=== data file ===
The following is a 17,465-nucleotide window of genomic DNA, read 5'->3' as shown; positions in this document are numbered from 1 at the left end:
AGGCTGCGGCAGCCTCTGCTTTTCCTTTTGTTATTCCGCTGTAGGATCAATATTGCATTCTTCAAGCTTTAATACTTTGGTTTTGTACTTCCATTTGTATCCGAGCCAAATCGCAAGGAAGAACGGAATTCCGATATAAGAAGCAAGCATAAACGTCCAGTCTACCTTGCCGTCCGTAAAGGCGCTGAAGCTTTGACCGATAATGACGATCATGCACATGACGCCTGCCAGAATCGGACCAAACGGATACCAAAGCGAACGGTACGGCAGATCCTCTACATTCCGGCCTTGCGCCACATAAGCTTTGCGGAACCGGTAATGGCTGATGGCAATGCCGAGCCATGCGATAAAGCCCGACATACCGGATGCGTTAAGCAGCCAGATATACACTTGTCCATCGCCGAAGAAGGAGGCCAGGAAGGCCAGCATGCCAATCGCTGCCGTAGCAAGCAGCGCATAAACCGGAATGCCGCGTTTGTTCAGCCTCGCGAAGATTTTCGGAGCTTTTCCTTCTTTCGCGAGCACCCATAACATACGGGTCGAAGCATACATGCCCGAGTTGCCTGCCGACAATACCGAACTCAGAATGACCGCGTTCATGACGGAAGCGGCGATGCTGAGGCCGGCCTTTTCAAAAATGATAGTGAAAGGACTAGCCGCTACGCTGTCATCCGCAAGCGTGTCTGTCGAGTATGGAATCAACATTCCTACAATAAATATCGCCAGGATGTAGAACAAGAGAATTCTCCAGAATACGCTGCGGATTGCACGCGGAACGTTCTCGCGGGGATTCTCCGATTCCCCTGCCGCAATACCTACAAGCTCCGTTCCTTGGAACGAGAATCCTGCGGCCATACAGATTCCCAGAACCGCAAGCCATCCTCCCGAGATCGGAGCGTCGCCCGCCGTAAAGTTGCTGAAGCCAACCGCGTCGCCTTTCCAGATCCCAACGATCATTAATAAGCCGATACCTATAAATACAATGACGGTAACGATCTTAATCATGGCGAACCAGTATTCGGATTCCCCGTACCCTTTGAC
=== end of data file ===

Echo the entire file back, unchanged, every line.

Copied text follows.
The following is a 17,465-nucleotide window of genomic DNA, read 5'->3' as shown; positions in this document are numbered from 1 at the left end:
AGGCTGCGGCAGCCTCTGCTTTTCCTTTTGTTATTCCGCTGTAGGATCAATATTGCATTCTTCAAGCTTTAATACTTTGGTTTTGTACTTCCATTTGTATCCGAGCCAAATCGCAAGGAAGAACGGAATTCCGATATAAGAAGCAAGCATAAACGTCCAGTCTACCTTGCCGTCCGTAAAGGCGCTGAAGCTTTGACCGATAATGACGATCATGCACATGACGCCTGCCAGAATCGGACCAAACGGATACCAAAGCGAACGGTACGGCAGATCCTCTACATTCCGGCCTTGCGCCACATAAGCTTTGCGGAACCGGTAATGGCTGATGGCAATGCCGAGCCATGCGATAAAGCCCGACATACCGGATGCGTTAAGCAGCCAGATATACACTTGTCCATCGCCGAAGAAGGAGGCCAGGAAGGCCAGCATGCCAATCGCTGCCGTAGCAAGCAGCGCATAAACCGGAATGCCGCGTTTGTTCAGCCTCGCGAAGATTTTCGGAGCTTTTCCTTCTTTCGCGAGCACCCATAACATACGGGTCGAAGCATACATGCCCGAGTTGCCTGCCGACAATACCGAACTCAGAATGACCGCGTTCATGACGGAAGCGGCGATGCTGAGGCCGGCCTTTTCAAAAATGATAGTGAAAGGACTAGCCGCTACGCTGTCATCCGCAAGCGTGTCTGTCGAGTATGGAATCAACATTCCTACAATAAATATCGCCAGGATGTAGAACAAGAGAATTCTCCAGAATACGCTGCGGATTGCACGCGGAACGTTCTCGCGGGGATTCTCCGATTCCCCTGCCGCAATACCTACAAGCTCCGTTCCTTGGAACGAGAATCCTGCGGCCATACAGATTCCCAGAACCGCAAGCCATCCTCCCGAGATCGGAGCGTCGCCCGCCGTAAAGTTGCTGAAGCCAACCGCGTCGCCTTTCCAGATCCCAACGATCATTAATAAGCCGATACCTATAAATACAATGACGGTAACGATCTTAATCATGGCGAACCAGTATTCGGATTCCCCGTACCCTTTGAC